Andy Eastlake, the Low Carbon Vehicle Partnership’s Managing Director said: “Developing a multi-stakeholder co-ordinated view on what is needed to liberate the electric vehicle smart charging sector has been vital in providing ‘no regret’ proposals to government and industry.”
- The Electric Vehicle Energy Taskforce was established in autumn 2018; an initiative announced at the Prime Minister’s Zero Emission Vehicle Summit, held in Birmingham, in September 2018. The Taskforce was established to make suggestions to Government and industry to ensure that the GB energy system is ready for and able to facilitate and exploit the mass take up of electric vehicles.
- In order to meet climate change targets, the government has already announced that conventionally powered cars will be phased out by 2040. The Committee on Climate Change estimates that the new net zero target could mean that this date will be brought forward. National Grid ESO’s Future Energy Scenarios show that 11.9 million vehicles could be electric by 2030.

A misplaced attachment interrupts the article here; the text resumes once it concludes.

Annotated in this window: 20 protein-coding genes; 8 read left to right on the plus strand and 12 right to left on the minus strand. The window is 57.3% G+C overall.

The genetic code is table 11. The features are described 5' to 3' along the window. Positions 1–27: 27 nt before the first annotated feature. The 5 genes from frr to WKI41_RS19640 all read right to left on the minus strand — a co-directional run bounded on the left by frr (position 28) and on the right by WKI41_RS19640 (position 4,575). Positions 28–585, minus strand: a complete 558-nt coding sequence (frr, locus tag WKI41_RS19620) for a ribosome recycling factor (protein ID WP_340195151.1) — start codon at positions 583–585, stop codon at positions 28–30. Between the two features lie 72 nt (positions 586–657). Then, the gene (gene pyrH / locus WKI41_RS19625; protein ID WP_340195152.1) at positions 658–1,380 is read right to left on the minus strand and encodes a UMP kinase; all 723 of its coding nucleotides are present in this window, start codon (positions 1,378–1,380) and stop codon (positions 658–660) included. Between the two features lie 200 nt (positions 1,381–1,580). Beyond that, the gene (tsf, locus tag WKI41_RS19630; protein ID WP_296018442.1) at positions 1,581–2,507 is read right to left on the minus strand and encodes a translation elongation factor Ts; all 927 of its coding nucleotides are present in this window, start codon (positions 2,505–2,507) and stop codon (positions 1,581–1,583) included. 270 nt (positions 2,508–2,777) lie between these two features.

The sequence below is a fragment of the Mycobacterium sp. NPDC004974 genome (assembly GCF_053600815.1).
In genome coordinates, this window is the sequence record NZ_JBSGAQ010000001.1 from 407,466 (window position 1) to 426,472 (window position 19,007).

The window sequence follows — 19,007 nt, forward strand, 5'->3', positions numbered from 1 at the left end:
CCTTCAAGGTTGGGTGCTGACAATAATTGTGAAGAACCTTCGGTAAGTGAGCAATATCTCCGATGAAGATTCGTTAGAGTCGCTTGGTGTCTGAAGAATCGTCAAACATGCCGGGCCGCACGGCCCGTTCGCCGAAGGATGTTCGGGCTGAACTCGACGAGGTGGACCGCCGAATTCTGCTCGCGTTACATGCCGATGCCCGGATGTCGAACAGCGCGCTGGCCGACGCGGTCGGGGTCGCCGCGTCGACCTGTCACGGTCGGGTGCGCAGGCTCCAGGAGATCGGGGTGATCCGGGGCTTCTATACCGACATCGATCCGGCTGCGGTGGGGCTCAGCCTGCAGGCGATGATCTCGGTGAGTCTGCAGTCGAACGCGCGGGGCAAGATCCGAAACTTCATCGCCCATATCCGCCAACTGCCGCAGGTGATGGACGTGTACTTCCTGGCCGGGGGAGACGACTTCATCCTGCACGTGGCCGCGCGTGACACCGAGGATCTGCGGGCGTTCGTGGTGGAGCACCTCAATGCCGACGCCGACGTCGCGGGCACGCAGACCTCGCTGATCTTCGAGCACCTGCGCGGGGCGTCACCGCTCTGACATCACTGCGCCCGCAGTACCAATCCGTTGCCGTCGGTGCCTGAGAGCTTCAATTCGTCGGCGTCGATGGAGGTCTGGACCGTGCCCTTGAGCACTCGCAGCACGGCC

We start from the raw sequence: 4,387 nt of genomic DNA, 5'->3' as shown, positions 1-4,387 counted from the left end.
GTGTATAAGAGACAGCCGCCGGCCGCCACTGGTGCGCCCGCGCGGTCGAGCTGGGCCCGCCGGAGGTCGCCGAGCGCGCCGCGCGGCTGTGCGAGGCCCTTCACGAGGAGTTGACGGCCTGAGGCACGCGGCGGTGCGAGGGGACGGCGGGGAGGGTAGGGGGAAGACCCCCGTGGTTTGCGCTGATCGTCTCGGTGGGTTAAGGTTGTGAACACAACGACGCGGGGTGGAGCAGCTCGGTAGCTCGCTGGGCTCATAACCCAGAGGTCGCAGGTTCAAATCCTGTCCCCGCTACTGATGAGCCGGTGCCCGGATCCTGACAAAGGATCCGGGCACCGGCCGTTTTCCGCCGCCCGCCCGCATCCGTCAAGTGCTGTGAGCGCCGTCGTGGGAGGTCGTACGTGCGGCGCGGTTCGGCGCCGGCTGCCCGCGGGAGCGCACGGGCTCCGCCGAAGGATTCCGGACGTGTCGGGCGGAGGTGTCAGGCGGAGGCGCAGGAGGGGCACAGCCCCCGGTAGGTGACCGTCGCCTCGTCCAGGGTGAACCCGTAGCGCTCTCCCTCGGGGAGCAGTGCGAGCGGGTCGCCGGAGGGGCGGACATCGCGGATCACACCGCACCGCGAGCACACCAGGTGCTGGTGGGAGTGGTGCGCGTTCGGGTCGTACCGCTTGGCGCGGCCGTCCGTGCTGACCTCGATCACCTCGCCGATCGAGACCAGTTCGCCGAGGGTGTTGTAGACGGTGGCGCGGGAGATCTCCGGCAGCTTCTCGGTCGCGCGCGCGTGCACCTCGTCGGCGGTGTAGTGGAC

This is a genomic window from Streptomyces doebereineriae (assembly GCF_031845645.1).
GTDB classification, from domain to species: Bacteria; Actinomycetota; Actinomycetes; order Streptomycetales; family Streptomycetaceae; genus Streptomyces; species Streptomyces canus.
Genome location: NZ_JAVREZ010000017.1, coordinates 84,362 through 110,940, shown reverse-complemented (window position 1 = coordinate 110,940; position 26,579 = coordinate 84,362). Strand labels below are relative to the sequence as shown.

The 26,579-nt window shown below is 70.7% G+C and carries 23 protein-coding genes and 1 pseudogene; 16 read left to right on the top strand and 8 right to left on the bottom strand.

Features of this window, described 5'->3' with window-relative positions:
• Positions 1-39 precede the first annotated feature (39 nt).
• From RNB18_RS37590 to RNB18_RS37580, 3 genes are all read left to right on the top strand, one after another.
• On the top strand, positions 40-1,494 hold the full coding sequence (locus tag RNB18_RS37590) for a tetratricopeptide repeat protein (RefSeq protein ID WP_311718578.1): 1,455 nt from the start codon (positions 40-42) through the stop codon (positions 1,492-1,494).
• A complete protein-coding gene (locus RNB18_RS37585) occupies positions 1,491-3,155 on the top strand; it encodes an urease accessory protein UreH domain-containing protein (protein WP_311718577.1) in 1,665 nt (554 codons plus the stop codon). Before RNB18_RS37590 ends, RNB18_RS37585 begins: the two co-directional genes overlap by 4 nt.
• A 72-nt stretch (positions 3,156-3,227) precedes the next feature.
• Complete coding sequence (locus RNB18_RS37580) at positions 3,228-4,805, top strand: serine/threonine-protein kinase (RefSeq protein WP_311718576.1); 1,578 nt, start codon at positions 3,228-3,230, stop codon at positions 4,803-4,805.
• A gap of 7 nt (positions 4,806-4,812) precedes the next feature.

- The Taskforce’s 21 recommendations are made under five themes:
- Theme one: Delivering consumer benefits through interoperability
- Theme two: Rewarding consumers for charging smartly
- Theme three: Utilising and protecting data for better consumer outcomes
- Theme four: Winning consumers’ trust and confidence
- Theme five: Developing and maintaining the charging infrastructure consumers need
More information: lowcvp.org.uk/evet
- The LowCVP (lowcvp.org.uk), which was established in 2003, is a public-private partnership that exists to accelerate a sustainable shift to lower carbon vehicles and fuels and create opportunities for UK businesses. Nearly 200 organisations are engaged from diverse backgrounds, including automotive and fuel supply chains, government, vehicle users, academics, environment groups and others.